The PVC pipe which started Cameron Smith on the path to superstardom

The racehorse trainer Peter Moody once said there’s only two states worth being in: Queensland and drunk. Cameron Smith might have just found utopia, at least in the eyes of the man who prepared Black Caviar.

If they’re not excelling at humour, Queenslanders are also pretty industrious types. When he wanted to learn the game as a small child, Cameron Smith started tagging his father around the northern suburbs of Brisbane at Wantima Golf Club. Des Smith cut a piece of PVC pipe, strapped it to his pull cart, and would throw a few shorn-down clubs in there for Cameron to muck around with.

When it was wet and the desire to get out on the course waned, a young Smith would harass his dad even more. He figured if he wasn’t as big or as strong as other kids, he would use his brain to beat their brawn, and the more difficult the weather, the better his chances.

“We would have little competitions, ‘I bet you can’t get that up and down’,” Des Smith told the Herald and The Age after Cameron’s stunning win in the 150th The Open at St Andrews on Monday morning (AEST). “He’s just got a really good golf brain, excellent technique and he just sees stuff and pulls it off.

“He started playing so young and was so good at every level he played, to people around him it was almost inevitable he was going to be a professional – and be pretty good at it if that makes sense.”

On the same day five-time The Open winner Peter Thomson’s ashes were scattered across the 18th green at St Andrews, Smith became the fifth Australian men’s major winner of world golf’s most prestigious tournament.

Cameron Smith became the fifth Australian to win The Open.Credit:Getty

He started the day four shots behind overnight leaders Rory McIlroy and Viktor Hovland, and then fired a peerless record-breaking eight-under 64 in the final round to beat American Cameron Young, who eagled the last hole, by one shot. Smith’s compatriot Adam Scott said Smith’s six birdies on the back nine was Tiger Woods-like.

“I think it was a good thing that I was definitely behind,” Smith said. “I think my mindset would have been a touch different coming in, especially on that back nine, if I was ahead. I knew it wasn’t going to be too long before I got one of these. I’ve knocked on the door, I think, maybe one too many times now. So it’s nice to get it done.”

Yet the difference between golf’s relentless winning machine in Woods, who had no time for charity for rivals who often idolised him, and the knockabout Smith couldn’t be more stark.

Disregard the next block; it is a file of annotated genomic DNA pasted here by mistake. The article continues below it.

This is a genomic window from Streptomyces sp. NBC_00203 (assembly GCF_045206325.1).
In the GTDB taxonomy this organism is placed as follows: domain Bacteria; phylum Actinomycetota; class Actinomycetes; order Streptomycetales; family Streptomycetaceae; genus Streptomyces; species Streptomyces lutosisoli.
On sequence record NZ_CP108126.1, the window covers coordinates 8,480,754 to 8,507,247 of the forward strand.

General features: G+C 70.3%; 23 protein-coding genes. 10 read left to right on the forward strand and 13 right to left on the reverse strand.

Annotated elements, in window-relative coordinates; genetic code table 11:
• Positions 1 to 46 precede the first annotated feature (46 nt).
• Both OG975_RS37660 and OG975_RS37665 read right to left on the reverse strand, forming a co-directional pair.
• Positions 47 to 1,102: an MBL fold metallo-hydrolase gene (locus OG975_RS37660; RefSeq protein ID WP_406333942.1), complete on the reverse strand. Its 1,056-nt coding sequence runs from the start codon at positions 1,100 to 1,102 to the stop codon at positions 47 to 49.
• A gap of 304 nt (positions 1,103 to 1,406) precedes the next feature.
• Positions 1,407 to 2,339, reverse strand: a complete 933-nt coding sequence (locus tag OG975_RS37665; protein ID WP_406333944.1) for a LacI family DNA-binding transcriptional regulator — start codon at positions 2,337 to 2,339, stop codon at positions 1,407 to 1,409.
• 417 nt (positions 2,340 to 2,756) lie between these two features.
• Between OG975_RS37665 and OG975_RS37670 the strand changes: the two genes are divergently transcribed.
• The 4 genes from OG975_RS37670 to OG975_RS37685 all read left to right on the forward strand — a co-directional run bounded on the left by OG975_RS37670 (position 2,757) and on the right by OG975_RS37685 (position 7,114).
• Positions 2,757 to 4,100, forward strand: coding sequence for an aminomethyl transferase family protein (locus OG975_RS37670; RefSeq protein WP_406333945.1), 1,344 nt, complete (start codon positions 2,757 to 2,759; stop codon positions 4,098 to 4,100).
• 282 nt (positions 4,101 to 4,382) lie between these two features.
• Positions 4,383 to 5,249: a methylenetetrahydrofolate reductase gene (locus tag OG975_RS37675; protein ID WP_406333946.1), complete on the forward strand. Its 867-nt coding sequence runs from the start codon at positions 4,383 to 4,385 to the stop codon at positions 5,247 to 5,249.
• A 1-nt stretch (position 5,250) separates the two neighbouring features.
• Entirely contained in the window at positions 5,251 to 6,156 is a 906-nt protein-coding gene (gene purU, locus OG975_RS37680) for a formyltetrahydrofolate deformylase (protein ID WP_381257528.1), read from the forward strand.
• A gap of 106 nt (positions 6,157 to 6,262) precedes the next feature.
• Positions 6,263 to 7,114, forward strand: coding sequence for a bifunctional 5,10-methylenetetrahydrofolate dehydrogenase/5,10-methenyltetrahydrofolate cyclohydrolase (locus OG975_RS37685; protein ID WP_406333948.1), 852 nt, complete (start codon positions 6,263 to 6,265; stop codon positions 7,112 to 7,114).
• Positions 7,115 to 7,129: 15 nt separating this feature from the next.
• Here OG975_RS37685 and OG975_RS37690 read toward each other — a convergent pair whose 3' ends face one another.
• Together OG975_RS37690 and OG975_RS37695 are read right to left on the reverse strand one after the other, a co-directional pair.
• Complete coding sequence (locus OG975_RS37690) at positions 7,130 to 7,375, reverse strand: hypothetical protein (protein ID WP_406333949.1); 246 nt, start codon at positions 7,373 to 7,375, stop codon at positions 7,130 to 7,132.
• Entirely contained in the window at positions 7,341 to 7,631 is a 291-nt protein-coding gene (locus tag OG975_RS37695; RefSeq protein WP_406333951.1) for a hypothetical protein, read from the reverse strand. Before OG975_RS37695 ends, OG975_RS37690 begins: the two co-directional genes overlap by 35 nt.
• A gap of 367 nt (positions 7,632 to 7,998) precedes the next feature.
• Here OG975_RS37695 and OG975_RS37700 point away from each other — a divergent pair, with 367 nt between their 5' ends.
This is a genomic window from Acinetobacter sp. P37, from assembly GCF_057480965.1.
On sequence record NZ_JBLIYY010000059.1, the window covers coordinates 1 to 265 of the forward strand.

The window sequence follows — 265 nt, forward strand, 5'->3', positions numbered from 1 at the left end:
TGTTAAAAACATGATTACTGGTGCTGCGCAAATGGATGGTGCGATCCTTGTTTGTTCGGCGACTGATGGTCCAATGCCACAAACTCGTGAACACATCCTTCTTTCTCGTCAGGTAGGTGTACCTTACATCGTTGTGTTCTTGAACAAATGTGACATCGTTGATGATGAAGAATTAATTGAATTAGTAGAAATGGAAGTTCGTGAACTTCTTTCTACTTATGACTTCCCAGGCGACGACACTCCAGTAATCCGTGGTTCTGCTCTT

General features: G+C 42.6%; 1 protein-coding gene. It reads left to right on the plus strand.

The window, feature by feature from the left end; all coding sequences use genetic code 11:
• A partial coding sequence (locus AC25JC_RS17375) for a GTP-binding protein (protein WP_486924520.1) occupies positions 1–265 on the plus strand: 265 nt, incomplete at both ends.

There’s a picture of Smith kicking back on a poolside lounge with a can of XXXX in his hand which was used with a Golf Digest cover story on the Australian earlier this year. He’s even more comfortable fishing off the back of the jetty of his Florida home, or driving the fast cars or ride-on lawnmowers he uses to take his mind away from golf.

To people around him, it was almost inevitable he was going to be a professional and be pretty good at it if that makes sense.

When his mother Sharon and sister Mel visited him earlier this year for the first time in years, he won The Players Championship, at the time the richest purse in world golf. The last fortnight he saw his coach Grant Field in person for the first time since the pandemic, and then won at the spiritual home of golf.

“He’s always been able to really separate his golf from the rest of his life,” Smith’s former state and national junior coach Tony Meyer said. “Golf is just golf. He would just play, and whether he had a good or a bad round, when it was done it was done. He was very good at that.

“Every time you see him, he’s a little bit better than the last time. That’s been the case for the last 10 years. I see him three or four times a year, and every time you see him he’s better than the last time he was there. But in reality he’s a kid at heart.”

Smith’s first major win took a serious turn when he was probed in his post-tournament press conference about speculation he is about to join Greg Norman’s Saudi-backed LIV Golf series. Smith played a straight bat to the line of questioning.

He was born just a month after the second of Norman’s two The Open triumphs in 1993, and Norman lavished praise on his fellow Queenslander through social media shortly after the momentous win, in the same week the Maroons upset NSW in the State of Origin series decider.

Rugby league-loving Smith couldn’t watch the match because it was the final day of practice before The Open. He was told the result, and then still went back to his accommodation and watched a replay anyway.

So, what’s more important to a staunch Queenslander: winning an Origin series or your son winning golf’s oldest prize?

“Origin was a very close second,” laughed Des.

Sports news, results and expert commentary. Sign up for our Sport newsletter.

Most Viewed in Sport

From our partners

Source: Read Full Article